Polymers in Art Conservation

The field of art conservation routinely uses polymer resins to repair and protect artworks that have been damaged.  The requirements for these polymer materials must meet various demands, the most important being that the resins can be removed or retreated without harming the original artwork, which may be thousands of years old.  The adhesive must also be stable for decades and ideally be nearly invisible by matching the refractive index of the repair to the material of the artwork.  In addition, although the repaired bonds must be strong, they should not be too strong such that any future fracture occurs in the bond at the existing fault lines and not a new locations in the art.

For historical reasons the field of conservation has long used a series of different acrylic resins originally developed by Rohm & Haas.  Although there is great interest within the field about the properties and best uses of these materials, there is limited funding available for direct fundamental research on these resins.

In collaboration with Chief Conservator Renée Stein at Emory’s Carlos Museum, the Roth lab is conducting research projects with undergraduate students to characterize these polymers used in the preservation and restoration of artworks.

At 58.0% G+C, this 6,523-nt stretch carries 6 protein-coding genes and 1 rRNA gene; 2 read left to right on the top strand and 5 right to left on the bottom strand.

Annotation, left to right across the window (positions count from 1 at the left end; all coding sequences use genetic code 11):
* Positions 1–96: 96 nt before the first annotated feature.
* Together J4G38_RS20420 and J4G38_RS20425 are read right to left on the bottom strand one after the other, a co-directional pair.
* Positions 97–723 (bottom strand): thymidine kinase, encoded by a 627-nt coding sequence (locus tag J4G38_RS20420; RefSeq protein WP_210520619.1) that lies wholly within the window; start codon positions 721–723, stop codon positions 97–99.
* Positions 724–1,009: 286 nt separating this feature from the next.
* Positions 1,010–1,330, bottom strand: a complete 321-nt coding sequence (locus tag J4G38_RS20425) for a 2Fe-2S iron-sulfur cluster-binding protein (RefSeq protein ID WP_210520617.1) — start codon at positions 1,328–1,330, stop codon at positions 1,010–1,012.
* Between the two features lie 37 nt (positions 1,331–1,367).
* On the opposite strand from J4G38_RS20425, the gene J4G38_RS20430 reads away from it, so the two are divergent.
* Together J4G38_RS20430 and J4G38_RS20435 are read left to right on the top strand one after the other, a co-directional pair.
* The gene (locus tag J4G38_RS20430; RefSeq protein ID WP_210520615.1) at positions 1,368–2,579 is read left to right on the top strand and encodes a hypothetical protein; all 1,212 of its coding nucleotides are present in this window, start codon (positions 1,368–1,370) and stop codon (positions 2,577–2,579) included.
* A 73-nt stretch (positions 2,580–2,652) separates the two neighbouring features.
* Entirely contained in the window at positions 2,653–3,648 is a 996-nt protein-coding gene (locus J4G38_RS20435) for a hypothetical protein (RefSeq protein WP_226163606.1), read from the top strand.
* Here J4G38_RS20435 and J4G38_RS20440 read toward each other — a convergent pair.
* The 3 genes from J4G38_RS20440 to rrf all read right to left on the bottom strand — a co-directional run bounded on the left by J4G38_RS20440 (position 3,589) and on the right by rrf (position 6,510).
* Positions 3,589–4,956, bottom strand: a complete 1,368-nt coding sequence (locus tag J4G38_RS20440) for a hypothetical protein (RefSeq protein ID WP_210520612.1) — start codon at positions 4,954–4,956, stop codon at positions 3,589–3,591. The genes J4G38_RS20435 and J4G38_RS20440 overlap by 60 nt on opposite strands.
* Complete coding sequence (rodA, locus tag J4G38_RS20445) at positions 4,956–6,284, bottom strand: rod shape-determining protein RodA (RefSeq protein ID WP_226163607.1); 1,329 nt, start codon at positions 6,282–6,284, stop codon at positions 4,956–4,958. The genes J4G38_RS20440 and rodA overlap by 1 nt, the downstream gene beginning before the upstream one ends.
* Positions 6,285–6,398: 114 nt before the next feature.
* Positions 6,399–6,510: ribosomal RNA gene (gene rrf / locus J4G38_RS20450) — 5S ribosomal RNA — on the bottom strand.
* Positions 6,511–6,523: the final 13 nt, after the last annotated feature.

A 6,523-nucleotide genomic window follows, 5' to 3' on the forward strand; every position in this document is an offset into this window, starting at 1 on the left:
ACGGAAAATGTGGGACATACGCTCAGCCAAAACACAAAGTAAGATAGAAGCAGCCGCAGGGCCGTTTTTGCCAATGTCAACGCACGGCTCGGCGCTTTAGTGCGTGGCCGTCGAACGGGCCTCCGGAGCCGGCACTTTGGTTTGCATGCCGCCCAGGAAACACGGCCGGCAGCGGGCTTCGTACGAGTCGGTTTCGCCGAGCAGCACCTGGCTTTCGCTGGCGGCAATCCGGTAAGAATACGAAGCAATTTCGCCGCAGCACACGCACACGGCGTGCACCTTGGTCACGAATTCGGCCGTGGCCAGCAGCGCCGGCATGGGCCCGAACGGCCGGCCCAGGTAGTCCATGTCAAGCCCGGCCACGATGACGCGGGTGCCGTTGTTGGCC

As polymer properties are highly dependent on how they are prepared, we are hoping to provide some scientific insight into the various preparation steps commonly used in the field in an effort to understand which steps are important and why/how a given resin may function better in a given environment.

Sunmin Kim at the Carlos Museum Conservation Lab next to an ancient Egyptian coffin lid dating back to the 22nd Dynasty (900-700 BC).  Repair locations in white are visible, corresponding to B-72 bulked with glass miscrospheres that was injected into the cracks and around fragments as part of a triage treatment to stabilize the piece for transport to Atlanta.

Honors theses research by Benjamin Kasavan and Olivia Boyd have characterized the glass transition, refractive index, and fracture stress of various resins and blends.  Sunmin Kim is currently continuing these efforts.